Thomas Hardy. (1840-1928). Hardy. English poet and author of the naturalism movement Author of Mayor of Casterbridge , Tess of D’uberville , and Jude The Obscure Eldest sibling of four Father was a builder and stonemason. Influence in Writing.
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Thomas Hardy (1840-1928)
Hardy • English poet and author of the naturalism movement • Author of Mayor of Casterbridge,Tess of D’uberville, and Jude The Obscure • Eldest sibling of four • Father was a builder and stonemason
Influence in Writing • Hardy's fictional Wessex is based upon the environs where he grew up and loved so much and where he lived and worked for a large part of his life. • He always had a dream to be a poet and was well connected emotionally to his environment through interaction and observation.
Famous Works • Tess of D’Uberville- A brilliant tale of seduction, love, betrayal, and murder, Tess of the d'Ubervilles yields to narrative convention by punishing Tess's sin, but boldly exposes this standard denouement of unforgiving morality as cruelly unjust. • Jude the Obsure- It tells the tragic story of Jude Fawley, a kid from the country whose aspirations to university scholarship are thwarted; his socially unacceptable love affair is also a disaster. **Seen as his most important work.
Criticism • Tess and Jude received many criticisms upon publication, for in examinations of the fallen woman, sin, the class system, and the vagaries of religion and marriage,--".... a marriage should be dissolvable as soon as it becomes a cruelty to either of the parties--being then essentially and morally no marriage...." they shocked Hardy's Victorian readers' sensibilities.
Criticism • His tragic characters lives' earned the labels "immoral" and "obscene". • Hardy muses in his Preface to the 1912 edition of Jude about a bishop who burnt a copy of his book "probably in his despair at not being able to burn me.“ • The controversy drew much attention to the novels as well, and they were soon being read in Europe and North America. • Never wrote another book, turned to plays and poetry instead.
Victorian Era • “Repressed” and “prudish” • time of prosperity, broad imperial expansion, and great political reform • many artistic styles, literary schools, as well as, social, political and religious movements flourished • Stretches through the reign of Queen Victoria (1837-1901)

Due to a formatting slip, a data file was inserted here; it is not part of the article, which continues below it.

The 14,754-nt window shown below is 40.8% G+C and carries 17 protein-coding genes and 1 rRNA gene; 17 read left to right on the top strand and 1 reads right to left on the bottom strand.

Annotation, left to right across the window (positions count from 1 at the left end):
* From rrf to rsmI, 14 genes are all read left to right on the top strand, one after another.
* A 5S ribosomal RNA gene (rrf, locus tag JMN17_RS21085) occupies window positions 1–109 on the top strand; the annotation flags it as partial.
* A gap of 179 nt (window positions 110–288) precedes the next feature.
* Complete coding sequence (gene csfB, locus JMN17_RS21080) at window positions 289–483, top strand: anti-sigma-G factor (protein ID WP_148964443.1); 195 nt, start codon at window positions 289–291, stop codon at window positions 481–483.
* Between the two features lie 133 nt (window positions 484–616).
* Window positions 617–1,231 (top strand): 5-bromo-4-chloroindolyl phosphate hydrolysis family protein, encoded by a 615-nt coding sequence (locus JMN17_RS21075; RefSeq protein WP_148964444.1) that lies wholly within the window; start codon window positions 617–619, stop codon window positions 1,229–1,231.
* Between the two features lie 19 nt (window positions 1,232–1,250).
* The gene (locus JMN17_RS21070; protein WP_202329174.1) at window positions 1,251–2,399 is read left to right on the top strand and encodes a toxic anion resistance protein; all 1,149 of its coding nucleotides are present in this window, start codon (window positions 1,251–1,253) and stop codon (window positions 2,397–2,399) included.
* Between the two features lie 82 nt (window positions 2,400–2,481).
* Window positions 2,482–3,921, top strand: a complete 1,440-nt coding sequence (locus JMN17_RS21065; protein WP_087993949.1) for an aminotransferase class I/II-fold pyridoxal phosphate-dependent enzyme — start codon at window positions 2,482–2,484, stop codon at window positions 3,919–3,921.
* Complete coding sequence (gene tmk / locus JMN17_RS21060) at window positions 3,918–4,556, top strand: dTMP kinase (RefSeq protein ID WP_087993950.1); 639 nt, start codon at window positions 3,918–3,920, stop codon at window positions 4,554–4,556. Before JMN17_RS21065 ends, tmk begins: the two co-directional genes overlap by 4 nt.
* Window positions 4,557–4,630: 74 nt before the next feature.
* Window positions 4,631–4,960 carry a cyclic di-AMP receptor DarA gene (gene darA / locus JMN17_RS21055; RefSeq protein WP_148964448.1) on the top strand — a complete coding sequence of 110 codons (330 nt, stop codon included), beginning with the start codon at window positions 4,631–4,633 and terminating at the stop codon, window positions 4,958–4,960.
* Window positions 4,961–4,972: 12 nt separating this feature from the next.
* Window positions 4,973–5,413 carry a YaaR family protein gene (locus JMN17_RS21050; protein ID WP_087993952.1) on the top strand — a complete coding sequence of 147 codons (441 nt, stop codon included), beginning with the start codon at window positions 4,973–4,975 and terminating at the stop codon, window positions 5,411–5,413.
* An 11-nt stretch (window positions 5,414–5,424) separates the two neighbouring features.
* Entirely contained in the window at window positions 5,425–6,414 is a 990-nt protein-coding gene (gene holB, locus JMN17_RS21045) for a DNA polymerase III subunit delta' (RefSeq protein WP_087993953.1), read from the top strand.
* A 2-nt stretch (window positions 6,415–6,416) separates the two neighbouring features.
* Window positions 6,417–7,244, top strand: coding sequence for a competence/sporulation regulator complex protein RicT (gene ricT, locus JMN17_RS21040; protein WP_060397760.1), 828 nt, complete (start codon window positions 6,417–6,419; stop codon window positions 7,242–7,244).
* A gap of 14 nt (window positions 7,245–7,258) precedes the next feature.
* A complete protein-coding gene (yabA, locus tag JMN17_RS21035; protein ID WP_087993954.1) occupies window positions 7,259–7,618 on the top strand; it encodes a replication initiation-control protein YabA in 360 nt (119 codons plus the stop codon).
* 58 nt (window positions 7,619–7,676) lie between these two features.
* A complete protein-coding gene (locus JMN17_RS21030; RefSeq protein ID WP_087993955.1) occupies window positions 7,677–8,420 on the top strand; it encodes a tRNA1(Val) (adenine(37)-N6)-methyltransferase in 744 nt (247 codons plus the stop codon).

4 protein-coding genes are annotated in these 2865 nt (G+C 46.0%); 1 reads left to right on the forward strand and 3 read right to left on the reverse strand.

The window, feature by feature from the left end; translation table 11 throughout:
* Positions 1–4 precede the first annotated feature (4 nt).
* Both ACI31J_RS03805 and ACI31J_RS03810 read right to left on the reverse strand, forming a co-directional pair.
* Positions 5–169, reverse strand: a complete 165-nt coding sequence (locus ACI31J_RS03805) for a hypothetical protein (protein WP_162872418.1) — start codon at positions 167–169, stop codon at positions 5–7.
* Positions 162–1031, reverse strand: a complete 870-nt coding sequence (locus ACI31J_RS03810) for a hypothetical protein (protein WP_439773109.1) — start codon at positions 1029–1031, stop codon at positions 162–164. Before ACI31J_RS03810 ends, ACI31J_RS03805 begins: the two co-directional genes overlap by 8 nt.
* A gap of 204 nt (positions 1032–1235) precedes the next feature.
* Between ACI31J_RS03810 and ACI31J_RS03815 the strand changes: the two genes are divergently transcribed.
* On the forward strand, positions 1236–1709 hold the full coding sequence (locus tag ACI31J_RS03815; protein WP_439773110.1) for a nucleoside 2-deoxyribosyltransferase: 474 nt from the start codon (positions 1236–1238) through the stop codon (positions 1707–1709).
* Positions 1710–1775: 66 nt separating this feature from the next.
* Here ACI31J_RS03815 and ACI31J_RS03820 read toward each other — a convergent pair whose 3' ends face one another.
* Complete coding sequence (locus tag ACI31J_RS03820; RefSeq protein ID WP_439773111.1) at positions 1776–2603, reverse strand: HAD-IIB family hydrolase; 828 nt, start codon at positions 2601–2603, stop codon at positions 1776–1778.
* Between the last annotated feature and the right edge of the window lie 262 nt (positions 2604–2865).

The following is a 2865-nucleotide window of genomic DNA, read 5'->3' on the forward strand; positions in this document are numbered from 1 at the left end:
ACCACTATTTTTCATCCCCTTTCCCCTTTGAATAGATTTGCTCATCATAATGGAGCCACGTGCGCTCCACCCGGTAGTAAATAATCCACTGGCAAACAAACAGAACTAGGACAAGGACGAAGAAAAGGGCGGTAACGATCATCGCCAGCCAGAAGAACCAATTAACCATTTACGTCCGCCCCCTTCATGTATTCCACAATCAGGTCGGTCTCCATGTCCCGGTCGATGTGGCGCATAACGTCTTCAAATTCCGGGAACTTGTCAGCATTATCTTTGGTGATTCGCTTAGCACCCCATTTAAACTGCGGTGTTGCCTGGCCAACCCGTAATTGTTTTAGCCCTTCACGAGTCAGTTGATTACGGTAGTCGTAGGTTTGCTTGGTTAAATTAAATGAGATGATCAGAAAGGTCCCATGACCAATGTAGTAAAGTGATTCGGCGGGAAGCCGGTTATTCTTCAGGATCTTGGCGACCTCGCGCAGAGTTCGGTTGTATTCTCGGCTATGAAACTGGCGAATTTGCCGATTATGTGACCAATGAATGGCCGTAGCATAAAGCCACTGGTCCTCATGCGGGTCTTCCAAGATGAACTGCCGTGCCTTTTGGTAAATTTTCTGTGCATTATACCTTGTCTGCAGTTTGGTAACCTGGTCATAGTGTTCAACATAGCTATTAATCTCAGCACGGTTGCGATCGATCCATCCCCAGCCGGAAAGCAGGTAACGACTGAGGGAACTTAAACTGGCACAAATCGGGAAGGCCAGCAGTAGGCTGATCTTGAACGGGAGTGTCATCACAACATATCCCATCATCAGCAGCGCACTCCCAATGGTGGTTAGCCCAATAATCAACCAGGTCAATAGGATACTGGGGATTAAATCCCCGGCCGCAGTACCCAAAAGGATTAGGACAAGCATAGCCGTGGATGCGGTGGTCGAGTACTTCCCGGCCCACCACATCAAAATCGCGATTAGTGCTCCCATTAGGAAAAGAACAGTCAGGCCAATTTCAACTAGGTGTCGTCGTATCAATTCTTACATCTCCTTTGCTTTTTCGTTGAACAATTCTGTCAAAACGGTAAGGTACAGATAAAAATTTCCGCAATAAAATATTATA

Naturalism • Naturalism can be deduced as something pertaining to reality. • This is definitely so because naturalism is actually a development in literature that is meant to reproduce the everyday realities of life. • This is in opposition to past movements such the Surrealism or Romanticism, wherein idealism and symbolism are the lords of creation. • Literary naturalism portrays the nature of human beings through detached and objective study based on scientific principles.
Narturalism • Focus on how humans live their daily lives, not only through the influences of environment and heredity, but also with the guidance of their passions and instincts. • Mainly focuses on characters from the lower classes or the middle classes and the fiction that usually evolves around the common and seemingly boring existence of somebody with whom most people can relate to.
Naturalism • Characters usually have acts of passion or violence. • The usual attempts of the main characters of these novels when it comes to exercising their freedom, which are hampered usually by forces that they could not control, are also perceived as a common occurrence in the daily lives of everyday people.
His Work • His novels deals with issues concerning women in this time period and their hardships. The book also explores ideas such as fatalism and determinism. • Fatalism- is the view that we are powerless to do anything other than what we actually do. • Determinism-human actions affect the future, although that future is predetermined. • The idea of a blind, arbitrary fate is a central theme in Hardy's fiction. Although this fate is blind, it is not neutral but almost always cruel. It is a force that brings suffering and feels no pity or remorse.